Lt. Gov. Brad Owen, a Democrat first elected to the office in 1996, said he was most proud of helping ordinary citizens navigate bureaucracy to get their problems solved.
OLYMPIA — In a speech before the state Senate on Tuesday, Lt. Gov. Brad Owen announced he would not seek another term.
Owen, a Democrat first elected to the office in 1996, said that after a long political career, he was most proud of helping ordinary citizens navigate bureaucracy to get their problems solved.
But Owen also said he has “personally felt the sting of partisan politics” and called his recent ethics troubles the most painful event of his career.
In a 20-minute speech, Owen recapped his time in politics, which included earlier stints as a state representative and senator, and exhorted lawmakers to be responsive to the needs of citizens.
Most Read Stories
- Live updates: Women's marches in Seattle, D.C. on day after President Trump inauguration WATCH
- Man shot at UW no racist, friends insist, despite shooter’s claim
- Man shot during protests of Breitbart editor Milo Yiannopoulos' speech at UW; suspect arrested WATCH
- Crowd comparison: Inauguration Friday and women's march Saturday
- Live updates from Inauguration Day: 1 injured in shooting at demonstration at UW WATCH
“You are in a phenomenal position to help people,” he said, “so please use it.”
Owen, long known for his guitar-playing of oldie rock hits combined with an anti-alcohol and drug message, said he is unsure what he’ll do next. But he added, “There has been some interest in me doing international work.”
The departure by Owen, 65, creates a vacancy in an office with few official duties. But that hasn’t stopped a slew of candidates — eight so far — from announcing their candidacies or interest in the post.
The lieutenant governor is, if necessary, responsible for succeeding the governor, and also serves as president of the state Senate.
Owen wields a gavel on the Senate floor, helping to direct floor debates and interpret and enforce the nuanced and sometimes confusing rules of parliamentary procedure.
The lieutenant governor’s work in that realm could be seen in a debate last year over a statewide transportation package. Owen at that time decided not to enforce a Senate rule approved by Republican lawmakers to require a two-thirds majority vote threshold for new taxes.
Owen — who currently earns an annual salary of $100,880 — has also made foreign-trade trips during his time in office, including to China, Singapore, Great Britain, Peru and Taiwan.
But his tenure as lieutenant governor also has been marked by ethics troubles.
In 2014, Owen settled a case with the Washington State Executive Ethics Board after a complaint that he used state resources for Strategies For Youth (SFY), his now-defunct nonprofit organization.
SFY was a youth-outreach group Owen started in 1989 that offered anti-substance-abuse messages to students through music. Owen would perform with the band around the state, sometimes wearing an Elvis tie and playing classics like “Johnny B. Goode” in front of schoolchildren. SFY, which later expanded to include anti-bullying and other messages, ended in 2011 with a performance at Lister Elementary in Tacoma.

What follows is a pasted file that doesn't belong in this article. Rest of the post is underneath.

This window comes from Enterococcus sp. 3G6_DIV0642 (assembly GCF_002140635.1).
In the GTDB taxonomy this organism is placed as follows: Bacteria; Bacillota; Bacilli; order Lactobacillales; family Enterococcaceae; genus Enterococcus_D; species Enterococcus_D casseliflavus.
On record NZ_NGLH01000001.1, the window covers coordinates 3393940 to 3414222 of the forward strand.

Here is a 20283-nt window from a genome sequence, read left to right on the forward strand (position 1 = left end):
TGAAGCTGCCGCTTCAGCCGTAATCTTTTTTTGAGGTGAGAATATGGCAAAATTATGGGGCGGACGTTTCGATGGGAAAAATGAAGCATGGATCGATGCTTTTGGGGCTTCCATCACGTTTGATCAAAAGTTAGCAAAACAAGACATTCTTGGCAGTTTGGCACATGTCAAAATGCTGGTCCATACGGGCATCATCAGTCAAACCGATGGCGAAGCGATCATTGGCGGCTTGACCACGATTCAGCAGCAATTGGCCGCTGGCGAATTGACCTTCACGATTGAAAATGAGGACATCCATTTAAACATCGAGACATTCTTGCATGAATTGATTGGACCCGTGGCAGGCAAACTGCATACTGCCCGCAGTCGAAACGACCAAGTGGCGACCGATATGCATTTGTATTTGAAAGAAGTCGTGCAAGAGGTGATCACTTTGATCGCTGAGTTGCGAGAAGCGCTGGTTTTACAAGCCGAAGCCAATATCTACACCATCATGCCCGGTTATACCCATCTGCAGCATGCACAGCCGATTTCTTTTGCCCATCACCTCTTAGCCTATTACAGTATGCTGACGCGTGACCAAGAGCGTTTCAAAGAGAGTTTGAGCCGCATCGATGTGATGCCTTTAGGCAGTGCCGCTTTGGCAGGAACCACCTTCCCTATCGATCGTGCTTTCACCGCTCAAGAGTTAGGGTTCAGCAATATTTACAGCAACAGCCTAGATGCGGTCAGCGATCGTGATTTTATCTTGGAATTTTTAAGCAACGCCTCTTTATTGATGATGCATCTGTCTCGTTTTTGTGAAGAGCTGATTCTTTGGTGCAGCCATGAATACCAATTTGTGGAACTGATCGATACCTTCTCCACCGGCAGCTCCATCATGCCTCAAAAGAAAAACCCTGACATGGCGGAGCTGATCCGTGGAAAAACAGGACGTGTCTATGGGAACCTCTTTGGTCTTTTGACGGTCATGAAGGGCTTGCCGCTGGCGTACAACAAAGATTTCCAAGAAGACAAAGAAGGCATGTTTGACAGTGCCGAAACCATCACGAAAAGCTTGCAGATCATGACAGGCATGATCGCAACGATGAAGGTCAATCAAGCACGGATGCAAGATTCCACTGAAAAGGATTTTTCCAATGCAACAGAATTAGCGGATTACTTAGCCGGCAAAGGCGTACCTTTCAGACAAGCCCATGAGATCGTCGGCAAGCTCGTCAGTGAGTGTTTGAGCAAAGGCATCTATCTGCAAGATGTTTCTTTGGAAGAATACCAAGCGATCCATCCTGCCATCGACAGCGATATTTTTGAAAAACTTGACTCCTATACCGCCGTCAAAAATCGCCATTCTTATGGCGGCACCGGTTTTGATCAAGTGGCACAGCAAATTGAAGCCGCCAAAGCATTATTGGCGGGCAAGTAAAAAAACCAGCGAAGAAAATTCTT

The board settlement imposed a $15,000 fine. But Owen had to pay only $10,000 — in installments of $416 per month — as long as he committed no other violations under that part of the ethics law for two years.
The settlement listed several areas where the lieutenant governor’s private work mingled with state business.
Owen admitted to the ethics board that SFY’s quarterly board meetings were conducted in his state office and that state staffers scheduled SFY activities. The lieutenant governor even hired one SFY employee in 2009, musician Brent Pendleton, to join his staff.
Irked at the $15,000 fine, Owen later tried to push state lawmakers to change the way ethics investigations work.
Earlier in his career, Owen settled a case with the ethics board in 1998 for allowing his state office to be used to assist a campaign working against a ballot proposition. His settlement then included a $7,000 fine, according to state records.
After his speech Tuesday, lawmakers thanked Owen in a series of floor speeches. Republican Senate Majority Leader Mark Schoesler, of Ritzville, said he appreciated Owen’s help in learning how the Senate worked, as well as the lieutenant governor’s work on drug and alcohol awareness.
Sen. Jim Hargrove, D-Hoquiam, praised Owen’s work of presiding over the Senate, saying the lieutenant governor’s rulings were ““fair and consistent.”
Several Democrats and Republicans have already jumped in the race to replace Owen. Democratic Sens. Cyrus Habib of Kirkland and Karen Fraser of Olympia, and Rep. Jim Moeller of Vancouver have all announced their candidacies. Sen. Steve Hobbs, D-Lake Stevens, has announced his interest.
Running as Republicans are former TV anchor and businessman Phillip Yin, former medical professional and radio host Martin McClendon, and Javier Figueroa, the mayor of University Place.
One Libertarian Party candidate, Paul Addis, has also declared his candidacy.